Neither public servants nor clergy nor holy books nor heroes are infallible. Battling obscurantism does not mean we are saints of any kind. It means we will not accept a tyrant's bogus paradise, and are free to form our own words and images and make up our own minds.
In a democracy, the people choose their leaders, and those leaders write laws and set policies. Right now in New York City, unelected, unaccountable individuals are making those policies and ignoring the authority of those whom we, the people, elected.
After the death of NYPD officers Wenjian Liu and Rafael Ramos a week ago, Giuliani spewed the following bit of hate about President Obama: "We've had four months of propaganda starting with the president that everybody should hate the police."
The message that violence begets violence is clear. We must address the issue of violence in whatever form it presents itself because it is clear to all that we are spiraling out of control. So let's call a truce to public recriminations and blame; we all need to be involved in seeking a solution.
Like many freshmen, Mayor Bill de Blasio had some moments of glory and some rookie stumbles in his first year in office. Now, as we head into the holiday season of good cheer (and school break) here is a brief report card of how the mayor performed in some of the difficult subjects.
If all lives matter, then the response should be mutual outrage and remorse for the loss of life. That should include the lives of cops and citizens, whether black, white, or of any race, religion, sexual orientation, or gender.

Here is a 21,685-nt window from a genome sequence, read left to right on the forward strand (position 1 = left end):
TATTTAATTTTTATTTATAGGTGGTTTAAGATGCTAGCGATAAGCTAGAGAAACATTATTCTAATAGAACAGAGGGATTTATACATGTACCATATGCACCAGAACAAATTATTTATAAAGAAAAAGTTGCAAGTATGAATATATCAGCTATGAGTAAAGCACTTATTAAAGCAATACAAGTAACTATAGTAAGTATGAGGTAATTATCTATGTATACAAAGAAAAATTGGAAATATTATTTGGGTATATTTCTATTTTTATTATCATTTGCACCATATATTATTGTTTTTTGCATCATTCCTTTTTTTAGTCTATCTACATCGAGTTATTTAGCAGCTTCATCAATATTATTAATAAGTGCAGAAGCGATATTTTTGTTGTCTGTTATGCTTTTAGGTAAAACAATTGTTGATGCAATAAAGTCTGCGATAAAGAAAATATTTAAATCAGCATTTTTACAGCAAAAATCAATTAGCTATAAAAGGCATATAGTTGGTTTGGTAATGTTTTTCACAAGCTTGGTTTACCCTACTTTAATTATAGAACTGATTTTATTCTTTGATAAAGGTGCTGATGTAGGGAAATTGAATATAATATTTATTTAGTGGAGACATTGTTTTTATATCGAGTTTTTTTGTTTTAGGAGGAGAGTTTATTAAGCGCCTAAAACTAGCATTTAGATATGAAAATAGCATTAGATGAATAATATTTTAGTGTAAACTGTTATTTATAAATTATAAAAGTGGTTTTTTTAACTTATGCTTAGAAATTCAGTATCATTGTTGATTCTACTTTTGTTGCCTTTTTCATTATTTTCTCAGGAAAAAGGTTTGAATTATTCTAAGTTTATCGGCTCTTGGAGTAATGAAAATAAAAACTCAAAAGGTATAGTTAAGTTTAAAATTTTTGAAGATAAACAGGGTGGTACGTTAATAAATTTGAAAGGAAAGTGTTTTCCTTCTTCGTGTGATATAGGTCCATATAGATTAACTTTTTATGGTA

What is needed now is calm and thoughtfulness, and a real willingness to engage in dialogue on both sides. But respecting law enforcement is a critical part of that equation.
In spite of the intense, unyielding, never-ending opposition to the Affordable Care Act (ACA), or Obamacare, nobody can deny that Obama has tackled the problem of health care costs growing out of control when nobody before him would. And that's not all.
After white cops kill three black suspects, two grand juries seem steered to no charges. What's different now are huge, national non-violent protests involving tens of thousands yet no demonstrator deaths, unlike '60s race riots. Could this actually be a "teachable moment" leading to change? Maybe yes, Matalin and Reagan agree.
Former Mayor Giuliani would come across in a more positive way if he would just look at the bigger picture before passing judgment.
"The white police officers wouldn't be there if you weren't killing each other." --Rudy Giuliani on Face the Nation You may not like the messenger or...
It takes courage to tell truths about our Muslim neighbors and to stand in solidarity with them when they are unjustly singled out for hostility and discrimination. It takes courage to be "politically correct." And thanks to Saba Ahmed, we have a clear example of what this courage looks like in action.
Someone needs to remind The Big Man that Americans don't elect angry, arrogant bullies as president, especially those from New Jersey who are embroiled in revenge scandals.
The Ukrainian crisis has nothing to do with Benghazi, nor is it the result of a weak American president. Now the question is will Putin really want to take the off ramp or deescalate tensions? Or might he be inclined to play this chess match out in a different way?
Today, UN AIDS says the number of people living with HIV in Russia (990K) is larger than in the higher-populated Brazil, China, or Indonesia.